Studies have shown that the results of animal biomedical experiments fail to translate into human clinical trials; this could be attributed either to real differences in the underlying biology between humans and animals, to shortcomings in the experimental design, or to bias in the reporting of results from the animal studies. We use a statistical technique to evaluate whether the number of published animal studies with “positive” (statistically significant) results is too large to be true. We assess 4,445 animal studies for 160 candidate treatments of neurological disorders, and observe that 1,719 of them have a “positive” result, whereas only 919 studies would a priori be expected to have such a result. According to our methodology, only eight of the 160 evaluated treatments should have been subsequently tested in humans. In summary, we judge that there are too many animal studies with “positive” results in the neurological disorder literature, and we discuss the reasons and potential remedies for this phenomenon.
Meta-analyses are increasingly popular. It is unknown whether this popularity is driven by specific countries and specific meta-analyses types. PubMed was used to identify meta-analyses since 1995 (last update 9/1/2012) and catalogue their types and country of origin. We focused more on meta-analyses from China (the current top producer of meta-analyses) versus the USA (top producer until recently). The annual number of meta-analyses from China increased 40-fold between 2003 and 2011 versus 2.4-fold for the USA. The growth of Chinese meta-analyses was driven by genetics (110-fold increase in 2011 versus 2003). The HuGE Navigator identified 612 meta-analyses of genetic association studies published in 2012 from China versus only 109 from the USA. We compared in-depth 50 genetic association meta-analyses from China versus 50 from USA in 2012. Meta-analyses from China almost always used only literature-based data (92%), and focused on one or two genes (94%) and variants (78%) identified with candidate gene approaches (88%), while many USA meta-analyses used genome-wide approaches and raw data. Both groups usually concluded favorably for the presence of genetic associations (80% versus 74%), but nominal significance (P<0.05) typically sufficed in the China group. Meta-analyses from China typically neglected genome-wide data, and often included candidate gene studies published in Chinese-language journals. Overall, there is an impressive rise of meta-analyses from China, particularly on genetic associations. Since most claimed candidate gene associations are likely false-positives, there is an urgent global need to incorporate genome-wide data and state-of-the art statistical inferences to avoid a flood of false-positive genetic meta-analyses.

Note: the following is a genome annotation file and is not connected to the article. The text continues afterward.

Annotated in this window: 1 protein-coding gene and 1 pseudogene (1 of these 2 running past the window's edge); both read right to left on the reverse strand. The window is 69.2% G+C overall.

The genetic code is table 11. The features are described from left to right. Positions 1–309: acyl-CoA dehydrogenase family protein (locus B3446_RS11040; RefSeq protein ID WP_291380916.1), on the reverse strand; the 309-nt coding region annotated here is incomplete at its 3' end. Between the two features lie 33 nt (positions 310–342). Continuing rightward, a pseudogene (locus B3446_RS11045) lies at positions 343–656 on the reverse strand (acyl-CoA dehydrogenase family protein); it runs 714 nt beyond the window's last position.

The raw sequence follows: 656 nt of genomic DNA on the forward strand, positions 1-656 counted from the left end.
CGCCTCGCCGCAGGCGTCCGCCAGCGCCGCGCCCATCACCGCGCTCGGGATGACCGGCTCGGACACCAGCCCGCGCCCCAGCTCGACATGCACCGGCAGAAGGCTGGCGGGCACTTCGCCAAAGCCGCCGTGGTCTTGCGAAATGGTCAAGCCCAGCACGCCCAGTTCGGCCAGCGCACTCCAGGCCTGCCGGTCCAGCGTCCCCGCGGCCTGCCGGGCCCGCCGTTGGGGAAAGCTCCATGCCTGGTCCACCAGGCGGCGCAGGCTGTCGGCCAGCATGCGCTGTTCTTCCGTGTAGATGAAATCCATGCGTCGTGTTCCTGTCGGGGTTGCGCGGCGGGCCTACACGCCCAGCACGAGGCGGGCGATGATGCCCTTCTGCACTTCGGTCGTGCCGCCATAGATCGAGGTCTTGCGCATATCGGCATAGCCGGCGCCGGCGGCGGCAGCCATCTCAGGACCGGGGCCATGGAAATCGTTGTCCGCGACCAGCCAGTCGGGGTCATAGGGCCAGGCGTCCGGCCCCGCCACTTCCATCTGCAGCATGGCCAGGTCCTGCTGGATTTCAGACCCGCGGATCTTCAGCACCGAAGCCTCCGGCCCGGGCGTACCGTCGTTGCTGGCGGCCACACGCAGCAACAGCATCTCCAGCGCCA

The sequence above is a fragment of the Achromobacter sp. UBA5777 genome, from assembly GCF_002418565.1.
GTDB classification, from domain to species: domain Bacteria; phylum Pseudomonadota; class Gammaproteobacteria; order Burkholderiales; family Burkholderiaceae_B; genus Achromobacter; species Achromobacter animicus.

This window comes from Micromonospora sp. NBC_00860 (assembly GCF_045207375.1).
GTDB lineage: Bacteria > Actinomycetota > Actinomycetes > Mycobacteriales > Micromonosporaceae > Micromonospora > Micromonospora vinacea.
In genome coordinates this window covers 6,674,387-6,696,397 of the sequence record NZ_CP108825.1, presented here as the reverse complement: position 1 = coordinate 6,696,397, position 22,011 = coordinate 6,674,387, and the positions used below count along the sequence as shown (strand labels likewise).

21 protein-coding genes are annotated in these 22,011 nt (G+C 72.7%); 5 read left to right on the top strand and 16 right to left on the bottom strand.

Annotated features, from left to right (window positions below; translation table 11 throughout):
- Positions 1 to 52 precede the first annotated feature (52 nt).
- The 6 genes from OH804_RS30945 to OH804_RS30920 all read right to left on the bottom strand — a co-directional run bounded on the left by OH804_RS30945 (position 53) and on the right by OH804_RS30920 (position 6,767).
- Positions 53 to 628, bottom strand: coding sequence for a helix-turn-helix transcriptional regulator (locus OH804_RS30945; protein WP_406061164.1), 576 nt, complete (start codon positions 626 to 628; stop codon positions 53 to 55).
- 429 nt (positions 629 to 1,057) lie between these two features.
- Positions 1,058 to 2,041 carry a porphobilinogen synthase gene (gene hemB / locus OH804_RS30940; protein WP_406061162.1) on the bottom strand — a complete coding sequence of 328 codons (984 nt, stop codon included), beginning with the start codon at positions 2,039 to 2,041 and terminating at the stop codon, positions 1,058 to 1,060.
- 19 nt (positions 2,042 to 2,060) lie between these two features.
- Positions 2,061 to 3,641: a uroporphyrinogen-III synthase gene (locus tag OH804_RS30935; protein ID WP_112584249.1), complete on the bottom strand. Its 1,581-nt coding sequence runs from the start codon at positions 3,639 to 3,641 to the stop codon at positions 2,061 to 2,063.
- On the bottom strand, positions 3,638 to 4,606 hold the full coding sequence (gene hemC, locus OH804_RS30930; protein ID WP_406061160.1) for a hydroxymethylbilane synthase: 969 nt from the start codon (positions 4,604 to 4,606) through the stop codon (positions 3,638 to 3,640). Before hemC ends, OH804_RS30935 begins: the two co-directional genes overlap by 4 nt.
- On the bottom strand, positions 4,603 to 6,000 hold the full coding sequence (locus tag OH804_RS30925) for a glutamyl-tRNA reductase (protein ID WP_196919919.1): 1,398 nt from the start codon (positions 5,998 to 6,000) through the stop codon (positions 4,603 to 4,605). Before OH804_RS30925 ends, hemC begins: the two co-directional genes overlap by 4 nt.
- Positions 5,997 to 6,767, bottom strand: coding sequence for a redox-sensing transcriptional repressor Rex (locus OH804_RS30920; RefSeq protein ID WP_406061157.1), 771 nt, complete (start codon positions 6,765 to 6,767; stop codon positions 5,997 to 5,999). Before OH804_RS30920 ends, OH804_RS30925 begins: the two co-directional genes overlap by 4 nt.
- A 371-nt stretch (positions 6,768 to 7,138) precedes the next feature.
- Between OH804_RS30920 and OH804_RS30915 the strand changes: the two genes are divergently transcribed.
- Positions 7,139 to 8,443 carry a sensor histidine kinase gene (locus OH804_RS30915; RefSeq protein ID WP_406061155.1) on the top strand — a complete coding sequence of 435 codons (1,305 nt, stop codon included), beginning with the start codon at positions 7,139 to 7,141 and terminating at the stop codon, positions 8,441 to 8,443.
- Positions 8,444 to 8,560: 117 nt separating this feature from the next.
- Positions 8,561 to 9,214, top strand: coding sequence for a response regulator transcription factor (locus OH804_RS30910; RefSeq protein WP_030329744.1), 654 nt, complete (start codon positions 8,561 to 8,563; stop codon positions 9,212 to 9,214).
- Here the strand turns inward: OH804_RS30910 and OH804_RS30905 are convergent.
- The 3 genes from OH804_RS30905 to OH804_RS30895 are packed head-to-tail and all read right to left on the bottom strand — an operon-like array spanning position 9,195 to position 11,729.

personalized medicine; coronary artery disease; genotyping; SNP; preventive cardiology
We propose guidelines to evaluate the cumulative evidence of gene–environment (G × E) interactions in the causation of human cancer. Our approach has its roots in the HuGENet and IARC Monographs evaluation processes for genetic and environmental risk factors, respectively, and can be applied to common chronic diseases other than cancer. We first review issues of definitions of G × E interactions, discovery and modelling methods for G × E interactions, and issues in systematic reviews of evidence for G × E interactions, since these form the foundation for appraising the credibility of evidence in this contentious field. We then propose guidelines that include four steps: (i) score the strength of the evidence for main effects of the (a) environmental exposure and (b) genetic variant; (ii) establish a prior score category and decide on the pattern of interaction to be expected; (iii) score the strength of the evidence for interaction between the environmental exposure and the genetic variant; and (iv) examine the overall plausibility of interaction by combining the prior score and the strength of the evidence and interpret results. We finally apply the scheme to the interaction between NAT2 polymorphism and tobacco smoking in determining bladder cancer risk.
Genetics; environment; interactions; evaluations